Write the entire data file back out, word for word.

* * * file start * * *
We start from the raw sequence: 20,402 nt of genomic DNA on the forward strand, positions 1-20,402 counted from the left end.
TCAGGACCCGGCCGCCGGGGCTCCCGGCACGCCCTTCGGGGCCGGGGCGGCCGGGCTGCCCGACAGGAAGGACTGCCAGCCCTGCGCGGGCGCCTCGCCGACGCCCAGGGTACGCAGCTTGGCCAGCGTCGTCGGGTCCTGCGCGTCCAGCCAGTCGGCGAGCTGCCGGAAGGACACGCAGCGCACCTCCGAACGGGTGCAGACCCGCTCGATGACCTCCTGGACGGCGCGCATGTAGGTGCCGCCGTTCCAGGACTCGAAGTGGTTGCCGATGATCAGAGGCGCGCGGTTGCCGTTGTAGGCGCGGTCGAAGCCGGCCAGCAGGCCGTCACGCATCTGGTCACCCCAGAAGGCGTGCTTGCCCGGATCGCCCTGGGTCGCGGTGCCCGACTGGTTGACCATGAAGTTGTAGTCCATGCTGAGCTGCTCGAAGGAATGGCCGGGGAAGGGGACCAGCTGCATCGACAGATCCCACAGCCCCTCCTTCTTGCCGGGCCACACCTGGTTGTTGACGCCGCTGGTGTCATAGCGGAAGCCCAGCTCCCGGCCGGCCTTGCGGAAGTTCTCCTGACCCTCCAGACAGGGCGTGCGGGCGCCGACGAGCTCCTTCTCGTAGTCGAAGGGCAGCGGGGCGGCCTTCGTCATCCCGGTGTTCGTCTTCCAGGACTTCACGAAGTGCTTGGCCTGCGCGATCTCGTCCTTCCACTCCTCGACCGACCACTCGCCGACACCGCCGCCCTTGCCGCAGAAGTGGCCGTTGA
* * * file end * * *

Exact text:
We start from the raw sequence: 20,402 nt of genomic DNA on the forward strand, positions 1-20,402 counted from the left end.
TCAGGACCCGGCCGCCGGGGCTCCCGGCACGCCCTTCGGGGCCGGGGCGGCCGGGCTGCCCGACAGGAAGGACTGCCAGCCCTGCGCGGGCGCCTCGCCGACGCCCAGGGTACGCAGCTTGGCCAGCGTCGTCGGGTCCTGCGCGTCCAGCCAGTCGGCGAGCTGCCGGAAGGACACGCAGCGCACCTCCGAACGGGTGCAGACCCGCTCGATGACCTCCTGGACGGCGCGCATGTAGGTGCCGCCGTTCCAGGACTCGAAGTGGTTGCCGATGATCAGAGGCGCGCGGTTGCCGTTGTAGGCGCGGTCGAAGCCGGCCAGCAGGCCGTCACGCATCTGGTCACCCCAGAAGGCGTGCTTGCCCGGATCGCCCTGGGTCGCGGTGCCCGACTGGTTGACCATGAAGTTGTAGTCCATGCTGAGCTGCTCGAAGGAATGGCCGGGGAAGGGGACCAGCTGCATCGACAGATCCCACAGCCCCTCCTTCTTGCCGGGCCACACCTGGTTGTTGACGCCGCTGGTGTCATAGCGGAAGCCCAGCTCCCGGCCGGCCTTGCGGAAGTTCTCCTGACCCTCCAGACAGGGCGTGCGGGCGCCGACGAGCTCCTTCTCGTAGTCGAAGGGCAGCGGGGCGGCCTTCGTCATCCCGGTGTTCGTCTTCCAGGACTTCACGAAGTGCTTGGCCTGCGCGATCTCGTCCTTCCACTCCTCGACCGACCACTCGCCGACACCGCCGCCCTTGCCGCAGAAGTGGCCGTTGA